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Four Steps On The Road To Invalidity: The Denial Of Sexuality, Anger, Vulnerability And Potentiality

From: Australian Disability Review
Creator: Irving Kenneth Zola (author)
Date: 1988
Publication: Australian Disability Review
Source: Available at selected libraries

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A number of years ago I lived in a place in the Netherlands called Het Dorp (Zola 1982). This was a village specifically created for people with severe physical disabilities and chronic diseases. When I lived there almost every villager agreed that the six aims of the founders: to guarantee every inhabitant the right to privacy; work; recreation; religion; culture; and self-governance were, if not solved, at least being worked on seriously. Yet these 'six building blocks of happiness' were just that, building-blocks, a foundation which awaited an edifice. Ironically, the satisfaction of these basic needs did not so much make us thankful for what we had been given but provided us the time and opportunity to be aware of what we had lost; emotional needs that seemed to have been taken away, or never granted. As a result, those of us with a disability necessarily spend much of our time in a continuing effort to reclaim what we have lost: the right to act sexy, get angry, be vulnerable, and have possibilities. These basic needs do not seem like the kind of things that one person can give to another, but they are needs whose satisfaction the rest of society has helped impede and deny. It is the fact as well as the implications of this I wish to illuminate in this talk.

On Being Sexy

I probably need to say the least about sexuality. Sexuality is one of the first things 'to go' when one becomes ill, and its return, often framed in standard jokes, supposedly indicates recovery. Much is made of sickness being a period of social withdrawal, when one feels less attractive and less interested in sex. And when one becomes permanently disabled, the attractiveness, the ability and the interest to engage in sex are often regarded as similarly impaired.


More and more I realise that this is true only as long as sex is associated exclusively with youth and physical attractiveness. Our society does not like to picture people who are weak, sick, and even dying, having needs for sexual intimacy. It is regarded as unseemly. Such people are thought to have better things to do with their time than holding or being held. Yet my personal experience and professional observation has taught me to distrust this notion. The desire I believe is always there but it is shunted aside, suppressed by fear. We do not express or even show our wishes because we have learned that in our condition of disablement or disfigurement no one could (or should) find us sexually attractive.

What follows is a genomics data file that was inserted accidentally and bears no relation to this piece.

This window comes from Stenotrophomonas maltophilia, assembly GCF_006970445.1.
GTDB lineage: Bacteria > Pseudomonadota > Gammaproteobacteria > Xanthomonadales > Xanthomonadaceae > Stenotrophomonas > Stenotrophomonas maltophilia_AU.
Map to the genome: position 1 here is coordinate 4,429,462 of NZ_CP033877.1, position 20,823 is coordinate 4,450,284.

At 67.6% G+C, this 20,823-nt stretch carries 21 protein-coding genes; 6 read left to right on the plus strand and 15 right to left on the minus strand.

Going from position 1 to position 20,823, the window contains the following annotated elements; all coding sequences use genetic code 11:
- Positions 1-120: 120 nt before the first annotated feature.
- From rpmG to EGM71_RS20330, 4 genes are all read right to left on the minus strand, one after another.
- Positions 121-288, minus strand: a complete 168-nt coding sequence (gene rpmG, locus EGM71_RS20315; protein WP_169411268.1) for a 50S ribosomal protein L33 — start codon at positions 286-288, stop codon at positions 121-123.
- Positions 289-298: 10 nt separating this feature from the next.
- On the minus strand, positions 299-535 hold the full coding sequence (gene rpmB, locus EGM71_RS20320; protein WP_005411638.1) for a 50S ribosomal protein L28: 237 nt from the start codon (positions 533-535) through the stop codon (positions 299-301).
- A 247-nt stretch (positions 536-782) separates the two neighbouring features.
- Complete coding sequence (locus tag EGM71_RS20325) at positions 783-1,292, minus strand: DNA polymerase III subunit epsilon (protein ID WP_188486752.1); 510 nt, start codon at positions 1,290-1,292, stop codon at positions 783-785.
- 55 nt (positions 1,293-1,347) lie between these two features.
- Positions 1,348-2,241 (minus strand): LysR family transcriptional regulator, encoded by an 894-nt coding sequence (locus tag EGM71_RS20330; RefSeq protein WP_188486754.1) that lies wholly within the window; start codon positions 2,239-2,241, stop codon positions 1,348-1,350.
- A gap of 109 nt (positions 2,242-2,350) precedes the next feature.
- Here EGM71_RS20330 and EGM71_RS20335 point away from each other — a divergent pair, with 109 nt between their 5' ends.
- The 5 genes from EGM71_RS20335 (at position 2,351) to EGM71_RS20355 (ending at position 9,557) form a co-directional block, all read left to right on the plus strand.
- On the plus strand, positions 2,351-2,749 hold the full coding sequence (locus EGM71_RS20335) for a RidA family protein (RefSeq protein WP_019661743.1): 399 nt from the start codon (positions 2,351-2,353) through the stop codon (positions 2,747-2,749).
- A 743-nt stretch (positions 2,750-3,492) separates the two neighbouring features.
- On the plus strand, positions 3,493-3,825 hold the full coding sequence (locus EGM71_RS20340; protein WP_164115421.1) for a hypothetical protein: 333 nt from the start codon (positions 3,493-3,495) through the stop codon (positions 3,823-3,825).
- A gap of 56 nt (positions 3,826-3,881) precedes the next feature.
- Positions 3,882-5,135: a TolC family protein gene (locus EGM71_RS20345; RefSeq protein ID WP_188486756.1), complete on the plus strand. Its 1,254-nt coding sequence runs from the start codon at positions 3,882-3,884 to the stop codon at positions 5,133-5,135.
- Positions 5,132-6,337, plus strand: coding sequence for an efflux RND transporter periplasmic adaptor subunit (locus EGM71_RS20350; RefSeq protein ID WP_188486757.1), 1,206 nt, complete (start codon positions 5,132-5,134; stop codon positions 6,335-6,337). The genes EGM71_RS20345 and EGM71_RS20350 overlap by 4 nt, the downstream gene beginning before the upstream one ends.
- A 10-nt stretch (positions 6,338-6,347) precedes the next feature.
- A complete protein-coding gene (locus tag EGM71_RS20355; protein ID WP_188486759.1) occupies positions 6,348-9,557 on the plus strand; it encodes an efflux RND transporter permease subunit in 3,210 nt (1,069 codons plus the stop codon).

I need to take a brief aside here about what 'should' be. Several years ago I was consulting with a sexuality and disability counselling program, and the staff were discussing a project of sexual experimentation in Sweden. It involved able-bodied counsellors being sexually involved with people with severe disabilities. It was ultimately discontinued; not because of the experimentation, nor because of any lack of success but because it was found that many of the counsellors were enjoying themselves. They actually began to find these very physically disabled people attractive and that was regarded as shocking if not sick.


To return to my original point those with a physical disability withdraw or deny the need for intimate contact not through lack of desire but fear of rejection. A self-fulfilling prophecy has thus been created.


Still another dilemma in dealing with sexuality amongst the disabled is a certain male and culture-boundedness in thinking. Thus it seems that the existence of sexuality is either denied entirely or if recognised is located entirely in the genitals: and the male genitals at that. What society in general and the rehabilitation literature in particular seem to have focused on is sex as capacity and technique. Thus if the researchers are not counting the marriage and divorce rates, or the number of children, they are measuring the number, frequency and type of orgasm. And where those with a chronic disability are concerned the research and clinical efforts are on compensatory techniques, ways to stimulate or simulate ejaculations and erections, ways to reclaim some lost or weakened ability. And while I agree that sex involves many skills, it seems to be foolish and limited to focus on one organ, one ability, one sensation to the neglect and exclusion of all others. Sex and loving can surely involve the genitals and what is euphemistically called penetration. But we can also touch, show, and experience love in our fingers, hands, feet, tongues, lips, eyes and ears and words.


The loss of bodily sensation and function associated with many disorders, and its replacement with a physical as well as psychological numbness has made sexuality a natural place to begin the process of reclaiming some of one's self-hood. But as the self is located in no single place, neither is sexuality.

On Getting Angry

The dilemma of anger for those with a disability was summed up best by a friend of mine. For months, she had what she called 'weak spells' and then she learned that the condition would be permanent, that she had indeed a debilitating progressive disorder. While there were many things about this that bothered her, one in particular stuck in her throat: 'Now that I've got this problem I just can't afford to be angry with anyone. I need them too much'. And so began with her, and with many others, a lengthy process of learning to be nice in the face of one after another upsetting events.

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